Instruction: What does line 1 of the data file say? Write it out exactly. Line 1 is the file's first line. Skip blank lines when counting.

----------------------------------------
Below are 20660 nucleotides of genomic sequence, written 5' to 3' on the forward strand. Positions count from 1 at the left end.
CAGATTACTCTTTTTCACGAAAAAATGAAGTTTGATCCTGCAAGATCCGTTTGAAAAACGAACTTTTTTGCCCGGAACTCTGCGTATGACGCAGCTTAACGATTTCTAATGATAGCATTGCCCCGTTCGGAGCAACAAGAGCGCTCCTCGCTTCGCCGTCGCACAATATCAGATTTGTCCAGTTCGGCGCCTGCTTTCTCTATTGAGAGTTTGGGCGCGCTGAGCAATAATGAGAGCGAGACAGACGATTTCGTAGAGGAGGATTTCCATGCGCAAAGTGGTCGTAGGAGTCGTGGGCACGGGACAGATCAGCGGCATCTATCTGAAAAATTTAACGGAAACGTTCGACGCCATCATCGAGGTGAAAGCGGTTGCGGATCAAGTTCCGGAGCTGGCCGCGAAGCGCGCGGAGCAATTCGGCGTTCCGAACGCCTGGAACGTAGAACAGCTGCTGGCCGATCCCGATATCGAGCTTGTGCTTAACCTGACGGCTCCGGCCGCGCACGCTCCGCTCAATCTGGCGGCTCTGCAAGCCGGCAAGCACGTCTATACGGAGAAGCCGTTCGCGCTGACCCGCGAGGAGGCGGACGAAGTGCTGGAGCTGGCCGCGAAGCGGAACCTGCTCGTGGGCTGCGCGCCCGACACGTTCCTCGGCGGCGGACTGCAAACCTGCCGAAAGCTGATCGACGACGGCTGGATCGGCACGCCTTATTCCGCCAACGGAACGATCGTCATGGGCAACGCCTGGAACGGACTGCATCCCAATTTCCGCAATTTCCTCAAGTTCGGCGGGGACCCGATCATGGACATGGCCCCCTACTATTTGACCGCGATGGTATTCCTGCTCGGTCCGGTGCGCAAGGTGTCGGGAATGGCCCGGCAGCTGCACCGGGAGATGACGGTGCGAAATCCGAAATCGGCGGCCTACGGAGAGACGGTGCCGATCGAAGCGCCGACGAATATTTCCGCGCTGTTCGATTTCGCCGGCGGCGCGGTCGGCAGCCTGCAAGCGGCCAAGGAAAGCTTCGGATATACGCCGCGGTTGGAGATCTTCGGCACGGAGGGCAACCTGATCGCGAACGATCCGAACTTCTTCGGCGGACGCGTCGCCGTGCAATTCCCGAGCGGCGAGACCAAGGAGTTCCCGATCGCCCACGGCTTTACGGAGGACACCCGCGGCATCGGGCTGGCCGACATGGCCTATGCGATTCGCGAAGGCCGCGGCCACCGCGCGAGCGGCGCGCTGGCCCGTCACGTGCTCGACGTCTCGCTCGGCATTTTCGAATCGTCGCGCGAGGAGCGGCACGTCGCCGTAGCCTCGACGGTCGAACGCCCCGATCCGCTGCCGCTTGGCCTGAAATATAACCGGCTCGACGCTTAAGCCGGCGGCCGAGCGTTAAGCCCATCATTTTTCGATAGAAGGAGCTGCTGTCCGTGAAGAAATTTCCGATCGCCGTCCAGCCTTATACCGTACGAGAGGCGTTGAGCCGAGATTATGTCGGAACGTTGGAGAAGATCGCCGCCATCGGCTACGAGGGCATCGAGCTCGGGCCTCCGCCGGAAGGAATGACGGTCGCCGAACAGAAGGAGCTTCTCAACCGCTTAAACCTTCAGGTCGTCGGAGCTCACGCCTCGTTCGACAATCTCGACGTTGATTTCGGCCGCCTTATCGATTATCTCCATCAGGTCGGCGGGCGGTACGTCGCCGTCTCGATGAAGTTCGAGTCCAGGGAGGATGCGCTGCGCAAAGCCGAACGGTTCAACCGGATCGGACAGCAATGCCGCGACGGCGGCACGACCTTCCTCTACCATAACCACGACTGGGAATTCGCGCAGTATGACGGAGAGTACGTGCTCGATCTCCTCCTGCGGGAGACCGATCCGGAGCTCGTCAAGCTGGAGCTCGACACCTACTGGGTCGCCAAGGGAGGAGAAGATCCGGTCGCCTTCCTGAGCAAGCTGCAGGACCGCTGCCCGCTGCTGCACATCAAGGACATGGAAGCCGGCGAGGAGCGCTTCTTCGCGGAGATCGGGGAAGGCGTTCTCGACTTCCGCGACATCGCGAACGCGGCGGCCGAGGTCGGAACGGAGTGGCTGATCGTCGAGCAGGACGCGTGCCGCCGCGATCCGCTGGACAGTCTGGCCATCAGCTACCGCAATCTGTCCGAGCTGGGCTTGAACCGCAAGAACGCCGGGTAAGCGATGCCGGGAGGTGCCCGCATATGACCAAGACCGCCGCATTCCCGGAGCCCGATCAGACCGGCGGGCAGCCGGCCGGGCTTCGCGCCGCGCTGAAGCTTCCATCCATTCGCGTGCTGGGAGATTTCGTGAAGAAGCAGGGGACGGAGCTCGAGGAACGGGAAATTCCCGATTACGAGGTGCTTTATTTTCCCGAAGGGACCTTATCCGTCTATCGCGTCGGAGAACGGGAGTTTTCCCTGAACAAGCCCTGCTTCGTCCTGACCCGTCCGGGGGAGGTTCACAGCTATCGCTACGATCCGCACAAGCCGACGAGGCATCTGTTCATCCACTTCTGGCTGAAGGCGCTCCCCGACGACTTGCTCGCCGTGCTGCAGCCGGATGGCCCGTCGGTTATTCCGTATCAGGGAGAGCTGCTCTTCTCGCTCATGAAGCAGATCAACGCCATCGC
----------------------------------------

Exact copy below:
Below are 20660 nucleotides of genomic sequence, written 5' to 3' on the forward strand. Positions count from 1 at the left end.